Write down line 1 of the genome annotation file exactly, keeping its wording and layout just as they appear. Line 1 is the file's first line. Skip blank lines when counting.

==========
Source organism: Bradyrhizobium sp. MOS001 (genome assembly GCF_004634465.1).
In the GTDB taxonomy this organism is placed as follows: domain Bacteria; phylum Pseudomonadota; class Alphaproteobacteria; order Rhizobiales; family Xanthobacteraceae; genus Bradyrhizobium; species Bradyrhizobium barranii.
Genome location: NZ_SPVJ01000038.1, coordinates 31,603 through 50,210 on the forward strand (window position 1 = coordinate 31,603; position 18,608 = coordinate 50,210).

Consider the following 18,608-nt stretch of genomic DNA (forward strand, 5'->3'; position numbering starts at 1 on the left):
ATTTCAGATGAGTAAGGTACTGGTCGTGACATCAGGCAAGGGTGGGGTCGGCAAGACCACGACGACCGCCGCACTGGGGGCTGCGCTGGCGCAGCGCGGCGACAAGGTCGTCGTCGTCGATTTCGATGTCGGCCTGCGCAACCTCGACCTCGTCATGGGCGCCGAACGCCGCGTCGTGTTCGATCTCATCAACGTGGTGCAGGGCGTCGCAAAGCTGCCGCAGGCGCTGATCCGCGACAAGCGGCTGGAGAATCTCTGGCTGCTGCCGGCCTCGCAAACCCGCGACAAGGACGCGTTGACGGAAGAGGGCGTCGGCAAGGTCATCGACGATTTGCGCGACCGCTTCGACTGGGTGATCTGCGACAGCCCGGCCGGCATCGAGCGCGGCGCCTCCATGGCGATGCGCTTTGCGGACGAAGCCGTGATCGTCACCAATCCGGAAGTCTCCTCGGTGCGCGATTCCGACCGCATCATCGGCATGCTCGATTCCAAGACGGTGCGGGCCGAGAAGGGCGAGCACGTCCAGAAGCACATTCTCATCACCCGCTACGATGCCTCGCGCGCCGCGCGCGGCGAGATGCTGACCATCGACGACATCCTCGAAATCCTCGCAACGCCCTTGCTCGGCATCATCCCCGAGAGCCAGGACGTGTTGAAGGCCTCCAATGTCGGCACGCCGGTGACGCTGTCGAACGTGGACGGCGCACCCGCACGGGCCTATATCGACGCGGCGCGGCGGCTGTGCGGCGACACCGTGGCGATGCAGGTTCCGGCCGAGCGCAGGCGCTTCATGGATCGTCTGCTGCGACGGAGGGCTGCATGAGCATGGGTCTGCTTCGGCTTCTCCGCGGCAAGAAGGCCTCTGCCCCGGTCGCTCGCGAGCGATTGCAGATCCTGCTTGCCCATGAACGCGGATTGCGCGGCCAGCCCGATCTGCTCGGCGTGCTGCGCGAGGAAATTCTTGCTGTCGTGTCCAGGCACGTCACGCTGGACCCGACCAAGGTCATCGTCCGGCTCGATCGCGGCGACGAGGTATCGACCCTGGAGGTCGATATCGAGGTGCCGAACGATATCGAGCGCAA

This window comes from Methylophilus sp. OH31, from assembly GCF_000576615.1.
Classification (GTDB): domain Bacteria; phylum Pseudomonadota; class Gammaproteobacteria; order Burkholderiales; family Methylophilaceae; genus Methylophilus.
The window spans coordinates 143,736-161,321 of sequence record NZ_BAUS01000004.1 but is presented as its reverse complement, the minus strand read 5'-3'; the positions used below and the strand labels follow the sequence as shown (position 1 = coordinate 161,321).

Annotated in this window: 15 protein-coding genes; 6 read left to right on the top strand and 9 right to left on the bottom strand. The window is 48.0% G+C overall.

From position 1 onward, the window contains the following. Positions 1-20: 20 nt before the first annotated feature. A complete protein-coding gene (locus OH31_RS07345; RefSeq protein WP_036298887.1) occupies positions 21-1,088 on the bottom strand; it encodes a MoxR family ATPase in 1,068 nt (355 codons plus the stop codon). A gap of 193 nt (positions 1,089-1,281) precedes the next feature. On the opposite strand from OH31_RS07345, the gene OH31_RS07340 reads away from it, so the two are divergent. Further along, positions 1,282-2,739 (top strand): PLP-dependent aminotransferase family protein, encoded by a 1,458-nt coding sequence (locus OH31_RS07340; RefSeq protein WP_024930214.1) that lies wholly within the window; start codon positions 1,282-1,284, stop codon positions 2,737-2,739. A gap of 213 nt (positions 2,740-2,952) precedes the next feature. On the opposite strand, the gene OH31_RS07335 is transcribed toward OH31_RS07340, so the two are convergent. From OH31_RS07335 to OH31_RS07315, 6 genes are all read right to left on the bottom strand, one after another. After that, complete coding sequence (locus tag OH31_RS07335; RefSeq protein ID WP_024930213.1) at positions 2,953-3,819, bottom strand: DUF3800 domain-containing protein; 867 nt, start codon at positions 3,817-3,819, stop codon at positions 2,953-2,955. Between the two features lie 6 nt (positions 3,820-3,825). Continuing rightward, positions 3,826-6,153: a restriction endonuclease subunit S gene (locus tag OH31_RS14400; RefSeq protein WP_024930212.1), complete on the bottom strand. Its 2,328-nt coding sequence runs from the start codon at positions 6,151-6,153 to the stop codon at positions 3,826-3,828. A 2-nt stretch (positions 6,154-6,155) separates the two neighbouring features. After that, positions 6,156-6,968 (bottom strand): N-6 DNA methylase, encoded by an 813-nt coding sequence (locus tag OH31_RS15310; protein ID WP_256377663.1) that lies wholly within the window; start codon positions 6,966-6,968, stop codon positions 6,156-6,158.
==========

Source organism: Bradyrhizobium sp. MOS001 (genome assembly GCF_004634465.1).